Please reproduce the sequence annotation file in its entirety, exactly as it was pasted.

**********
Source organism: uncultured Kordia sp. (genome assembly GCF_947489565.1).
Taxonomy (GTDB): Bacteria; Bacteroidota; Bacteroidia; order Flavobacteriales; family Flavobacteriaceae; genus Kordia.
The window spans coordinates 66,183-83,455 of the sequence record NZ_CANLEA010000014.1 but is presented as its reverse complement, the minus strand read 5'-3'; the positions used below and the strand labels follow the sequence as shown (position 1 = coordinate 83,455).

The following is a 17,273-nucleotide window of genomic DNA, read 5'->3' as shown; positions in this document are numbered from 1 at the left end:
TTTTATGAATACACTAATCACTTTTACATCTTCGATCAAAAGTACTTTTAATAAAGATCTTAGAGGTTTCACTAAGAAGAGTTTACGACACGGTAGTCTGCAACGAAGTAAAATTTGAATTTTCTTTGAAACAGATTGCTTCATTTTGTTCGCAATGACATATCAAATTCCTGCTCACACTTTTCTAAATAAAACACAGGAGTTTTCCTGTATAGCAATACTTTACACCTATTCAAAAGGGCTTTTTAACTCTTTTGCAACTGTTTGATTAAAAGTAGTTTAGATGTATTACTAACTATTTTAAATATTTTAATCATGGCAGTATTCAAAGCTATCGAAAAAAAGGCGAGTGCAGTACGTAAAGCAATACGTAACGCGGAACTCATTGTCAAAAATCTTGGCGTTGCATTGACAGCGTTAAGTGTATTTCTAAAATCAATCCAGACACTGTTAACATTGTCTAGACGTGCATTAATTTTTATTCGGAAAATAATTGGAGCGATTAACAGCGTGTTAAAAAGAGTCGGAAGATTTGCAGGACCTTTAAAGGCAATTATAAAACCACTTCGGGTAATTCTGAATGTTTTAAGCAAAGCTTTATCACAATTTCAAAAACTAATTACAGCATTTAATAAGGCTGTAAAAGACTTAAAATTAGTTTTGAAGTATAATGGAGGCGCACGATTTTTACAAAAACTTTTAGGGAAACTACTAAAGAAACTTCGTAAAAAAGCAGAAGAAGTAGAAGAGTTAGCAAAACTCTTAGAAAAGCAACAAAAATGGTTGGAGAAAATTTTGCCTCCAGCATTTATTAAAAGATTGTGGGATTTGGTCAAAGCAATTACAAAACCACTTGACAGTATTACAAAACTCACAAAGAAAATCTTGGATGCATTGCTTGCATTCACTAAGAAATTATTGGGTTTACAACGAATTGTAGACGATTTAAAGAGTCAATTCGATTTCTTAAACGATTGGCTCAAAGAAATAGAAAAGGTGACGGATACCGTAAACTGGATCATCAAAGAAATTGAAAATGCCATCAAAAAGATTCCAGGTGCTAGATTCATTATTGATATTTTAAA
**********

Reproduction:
Source organism: uncultured Kordia sp. (genome assembly GCF_947489565.1).
Taxonomy (GTDB): Bacteria; Bacteroidota; Bacteroidia; order Flavobacteriales; family Flavobacteriaceae; genus Kordia.
The window spans coordinates 66,183-83,455 of the sequence record NZ_CANLEA010000014.1 but is presented as its reverse complement, the minus strand read 5'-3'; the positions used below and the strand labels follow the sequence as shown (position 1 = coordinate 83,455).

The following is a 17,273-nucleotide window of genomic DNA, read 5'->3' as shown; positions in this document are numbered from 1 at the left end:
TTTTATGAATACACTAATCACTTTTACATCTTCGATCAAAAGTACTTTTAATAAAGATCTTAGAGGTTTCACTAAGAAGAGTTTACGACACGGTAGTCTGCAACGAAGTAAAATTTGAATTTTCTTTGAAACAGATTGCTTCATTTTGTTCGCAATGACATATCAAATTCCTGCTCACACTTTTCTAAATAAAACACAGGAGTTTTCCTGTATAGCAATACTTTACACCTATTCAAAAGGGCTTTTTAACTCTTTTGCAACTGTTTGATTAAAAGTAGTTTAGATGTATTACTAACTATTTTAAATATTTTAATCATGGCAGTATTCAAAGCTATCGAAAAAAAGGCGAGTGCAGTACGTAAAGCAATACGTAACGCGGAACTCATTGTCAAAAATCTTGGCGTTGCATTGACAGCGTTAAGTGTATTTCTAAAATCAATCCAGACACTGTTAACATTGTCTAGACGTGCATTAATTTTTATTCGGAAAATAATTGGAGCGATTAACAGCGTGTTAAAAAGAGTCGGAAGATTTGCAGGACCTTTAAAGGCAATTATAAAACCACTTCGGGTAATTCTGAATGTTTTAAGCAAAGCTTTATCACAATTTCAAAAACTAATTACAGCATTTAATAAGGCTGTAAAAGACTTAAAATTAGTTTTGAAGTATAATGGAGGCGCACGATTTTTACAAAAACTTTTAGGGAAACTACTAAAGAAACTTCGTAAAAAAGCAGAAGAAGTAGAAGAGTTAGCAAAACTCTTAGAAAAGCAACAAAAATGGTTGGAGAAAATTTTGCCTCCAGCATTTATTAAAAGATTGTGGGATTTGGTCAAAGCAATTACAAAACCACTTGACAGTATTACAAAACTCACAAAGAAAATCTTGGATGCATTGCTTGCATTCACTAAGAAATTATTGGGTTTACAACGAATTGTAGACGATTTAAAGAGTCAATTCGATTTCTTAAACGATTGGCTCAAAGAAATAGAAAAGGTGACGGATACCGTAAACTGGATCATCAAAGAAATTGAAAATGCCATCAAAAAGATTCCAGGTGCTAGATTCATTATTGATATTTTAAA